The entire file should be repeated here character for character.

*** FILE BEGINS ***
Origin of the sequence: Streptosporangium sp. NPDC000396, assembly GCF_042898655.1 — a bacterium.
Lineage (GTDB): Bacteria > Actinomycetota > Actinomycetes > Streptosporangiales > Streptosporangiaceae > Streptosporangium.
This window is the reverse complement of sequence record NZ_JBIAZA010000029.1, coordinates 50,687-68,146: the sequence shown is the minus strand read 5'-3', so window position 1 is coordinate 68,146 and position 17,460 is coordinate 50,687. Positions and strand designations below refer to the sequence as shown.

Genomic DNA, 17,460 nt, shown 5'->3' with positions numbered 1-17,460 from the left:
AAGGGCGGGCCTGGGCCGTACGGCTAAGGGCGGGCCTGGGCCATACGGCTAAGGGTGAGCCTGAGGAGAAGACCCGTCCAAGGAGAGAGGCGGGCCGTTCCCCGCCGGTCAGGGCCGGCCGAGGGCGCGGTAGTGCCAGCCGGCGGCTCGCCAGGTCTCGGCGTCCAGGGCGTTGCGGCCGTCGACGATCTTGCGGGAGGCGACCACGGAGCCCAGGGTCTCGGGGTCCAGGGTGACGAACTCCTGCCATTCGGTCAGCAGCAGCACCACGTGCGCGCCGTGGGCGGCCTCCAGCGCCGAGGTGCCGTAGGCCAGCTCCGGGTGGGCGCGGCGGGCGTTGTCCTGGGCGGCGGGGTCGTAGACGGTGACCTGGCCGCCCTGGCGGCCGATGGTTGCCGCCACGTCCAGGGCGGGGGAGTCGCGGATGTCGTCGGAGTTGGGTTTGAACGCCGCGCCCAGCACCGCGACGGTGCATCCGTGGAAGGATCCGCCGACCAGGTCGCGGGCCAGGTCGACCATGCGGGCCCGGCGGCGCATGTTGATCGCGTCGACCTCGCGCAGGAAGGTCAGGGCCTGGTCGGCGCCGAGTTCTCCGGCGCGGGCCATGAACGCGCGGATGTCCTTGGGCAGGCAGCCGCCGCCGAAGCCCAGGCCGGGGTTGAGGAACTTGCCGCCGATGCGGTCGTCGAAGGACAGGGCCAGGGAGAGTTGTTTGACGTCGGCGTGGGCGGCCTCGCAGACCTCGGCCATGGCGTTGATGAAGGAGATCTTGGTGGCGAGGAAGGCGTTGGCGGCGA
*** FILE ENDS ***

Origin of the sequence: Streptosporangium sp. NPDC000396, assembly GCF_042898655.1 — a bacterium.
Lineage (GTDB): Bacteria > Actinomycetota > Actinomycetes > Streptosporangiales > Streptosporangiaceae > Streptosporangium.
This window is the reverse complement of sequence record NZ_JBIAZA010000029.1, coordinates 50,687-68,146: the sequence shown is the minus strand read 5'-3', so window position 1 is coordinate 68,146 and position 17,460 is coordinate 50,687. Positions and strand designations below refer to the sequence as shown.

Genomic DNA, 17,460 nt, shown 5'->3' with positions numbered 1-17,460 from the left:
AAGGGCGGGCCTGGGCCGTACGGCTAAGGGCGGGCCTGGGCCATACGGCTAAGGGTGAGCCTGAGGAGAAGACCCGTCCAAGGAGAGAGGCGGGCCGTTCCCCGCCGGTCAGGGCCGGCCGAGGGCGCGGTAGTGCCAGCCGGCGGCTCGCCAGGTCTCGGCGTCCAGGGCGTTGCGGCCGTCGACGATCTTGCGGGAGGCGACCACGGAGCCCAGGGTCTCGGGGTCCAGGGTGACGAACTCCTGCCATTCGGTCAGCAGCAGCACCACGTGCGCGCCGTGGGCGGCCTCCAGCGCCGAGGTGCCGTAGGCCAGCTCCGGGTGGGCGCGGCGGGCGTTGTCCTGGGCGGCGGGGTCGTAGACGGTGACCTGGCCGCCCTGGCGGCCGATGGTTGCCGCCACGTCCAGGGCGGGGGAGTCGCGGATGTCGTCGGAGTTGGGTTTGAACGCCGCGCCCAGCACCGCGACGGTGCATCCGTGGAAGGATCCGCCGACCAGGTCGCGGGCCAGGTCGACCATGCGGGCCCGGCGGCGCATGTTGATCGCGTCGACCTCGCGCAGGAAGGTCAGGGCCTGGTCGGCGCCGAGTTCTCCGGCGCGGGCCATGAACGCGCGGATGTCCTTGGGCAGGCAGCCGCCGCCGAAGCCCAGGCCGGGGTTGAGGAACTTGCCGCCGATGCGGTCGTCGAAGGACAGGGCCAGGGAGAGTTGTTTGACGTCGGCGTGGGCGGCCTCGCAGACCTCGGCCATGGCGTTGATGAAGGAGATCTTGGTGGCGAGGAAGGCGTTGGCGGCGA